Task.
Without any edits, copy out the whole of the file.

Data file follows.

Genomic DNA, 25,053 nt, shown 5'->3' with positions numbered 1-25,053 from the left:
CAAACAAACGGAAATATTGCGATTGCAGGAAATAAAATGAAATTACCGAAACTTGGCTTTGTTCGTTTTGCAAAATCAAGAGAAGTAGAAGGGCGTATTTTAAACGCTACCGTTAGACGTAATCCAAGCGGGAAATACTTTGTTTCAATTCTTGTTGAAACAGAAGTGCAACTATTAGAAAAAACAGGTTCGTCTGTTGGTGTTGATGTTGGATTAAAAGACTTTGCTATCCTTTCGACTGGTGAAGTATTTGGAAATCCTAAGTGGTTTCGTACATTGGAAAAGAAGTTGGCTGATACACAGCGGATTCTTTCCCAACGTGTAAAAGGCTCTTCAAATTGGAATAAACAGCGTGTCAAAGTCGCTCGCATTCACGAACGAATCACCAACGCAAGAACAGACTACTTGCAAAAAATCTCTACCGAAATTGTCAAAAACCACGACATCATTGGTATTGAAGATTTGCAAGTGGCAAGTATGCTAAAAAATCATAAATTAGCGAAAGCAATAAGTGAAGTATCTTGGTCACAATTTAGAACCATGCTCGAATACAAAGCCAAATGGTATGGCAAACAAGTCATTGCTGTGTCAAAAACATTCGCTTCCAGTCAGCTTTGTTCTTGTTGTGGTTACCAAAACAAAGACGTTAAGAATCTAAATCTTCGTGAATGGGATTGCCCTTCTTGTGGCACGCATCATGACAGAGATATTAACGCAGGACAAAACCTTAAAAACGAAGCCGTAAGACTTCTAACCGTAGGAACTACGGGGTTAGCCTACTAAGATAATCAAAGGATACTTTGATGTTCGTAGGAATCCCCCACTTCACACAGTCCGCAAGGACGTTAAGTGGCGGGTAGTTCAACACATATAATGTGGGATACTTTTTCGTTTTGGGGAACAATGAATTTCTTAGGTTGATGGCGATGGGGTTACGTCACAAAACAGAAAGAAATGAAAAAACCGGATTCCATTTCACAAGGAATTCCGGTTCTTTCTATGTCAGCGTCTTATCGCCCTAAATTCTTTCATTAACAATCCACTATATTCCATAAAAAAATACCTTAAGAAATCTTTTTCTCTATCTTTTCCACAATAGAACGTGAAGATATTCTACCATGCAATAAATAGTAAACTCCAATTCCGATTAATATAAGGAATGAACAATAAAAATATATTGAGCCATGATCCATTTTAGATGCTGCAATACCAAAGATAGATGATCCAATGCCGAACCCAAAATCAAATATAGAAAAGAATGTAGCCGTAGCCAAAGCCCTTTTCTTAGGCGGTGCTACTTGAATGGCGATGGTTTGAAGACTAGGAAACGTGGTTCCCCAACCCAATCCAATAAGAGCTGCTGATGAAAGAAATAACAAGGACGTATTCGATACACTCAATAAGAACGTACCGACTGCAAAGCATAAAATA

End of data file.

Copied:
Genomic DNA, 25,053 nt, shown 5'->3' with positions numbered 1-25,053 from the left:
CAAACAAACGGAAATATTGCGATTGCAGGAAATAAAATGAAATTACCGAAACTTGGCTTTGTTCGTTTTGCAAAATCAAGAGAAGTAGAAGGGCGTATTTTAAACGCTACCGTTAGACGTAATCCAAGCGGGAAATACTTTGTTTCAATTCTTGTTGAAACAGAAGTGCAACTATTAGAAAAAACAGGTTCGTCTGTTGGTGTTGATGTTGGATTAAAAGACTTTGCTATCCTTTCGACTGGTGAAGTATTTGGAAATCCTAAGTGGTTTCGTACATTGGAAAAGAAGTTGGCTGATACACAGCGGATTCTTTCCCAACGTGTAAAAGGCTCTTCAAATTGGAATAAACAGCGTGTCAAAGTCGCTCGCATTCACGAACGAATCACCAACGCAAGAACAGACTACTTGCAAAAAATCTCTACCGAAATTGTCAAAAACCACGACATCATTGGTATTGAAGATTTGCAAGTGGCAAGTATGCTAAAAAATCATAAATTAGCGAAAGCAATAAGTGAAGTATCTTGGTCACAATTTAGAACCATGCTCGAATACAAAGCCAAATGGTATGGCAAACAAGTCATTGCTGTGTCAAAAACATTCGCTTCCAGTCAGCTTTGTTCTTGTTGTGGTTACCAAAACAAAGACGTTAAGAATCTAAATCTTCGTGAATGGGATTGCCCTTCTTGTGGCACGCATCATGACAGAGATATTAACGCAGGACAAAACCTTAAAAACGAAGCCGTAAGACTTCTAACCGTAGGAACTACGGGGTTAGCCTACTAAGATAATCAAAGGATACTTTGATGTTCGTAGGAATCCCCCACTTCACACAGTCCGCAAGGACGTTAAGTGGCGGGTAGTTCAACACATATAATGTGGGATACTTTTTCGTTTTGGGGAACAATGAATTTCTTAGGTTGATGGCGATGGGGTTACGTCACAAAACAGAAAGAAATGAAAAAACCGGATTCCATTTCACAAGGAATTCCGGTTCTTTCTATGTCAGCGTCTTATCGCCCTAAATTCTTTCATTAACAATCCACTATATTCCATAAAAAAATACCTTAAGAAATCTTTTTCTCTATCTTTTCCACAATAGAACGTGAAGATATTCTACCATGCAATAAATAGTAAACTCCAATTCCGATTAATATAAGGAATGAACAATAAAAATATATTGAGCCATGATCCATTTTAGATGCTGCAATACCAAAGATAGATGATCCAATGCCGAACCCAAAATCAAATATAGAAAAGAATGTAGCCGTAGCCAAAGCCCTTTTCTTAGGCGGTGCTACTTGAATGGCGATGGTTTGAAGACTAGGAAACGTGGTTCCCCAACCCAATCCAATAAGAGCTGCTGATGAAAGAAATAACAAGGACGTATTCGATACACTCAATAAGAACGTACCGACTGCAAAGCATAAAATA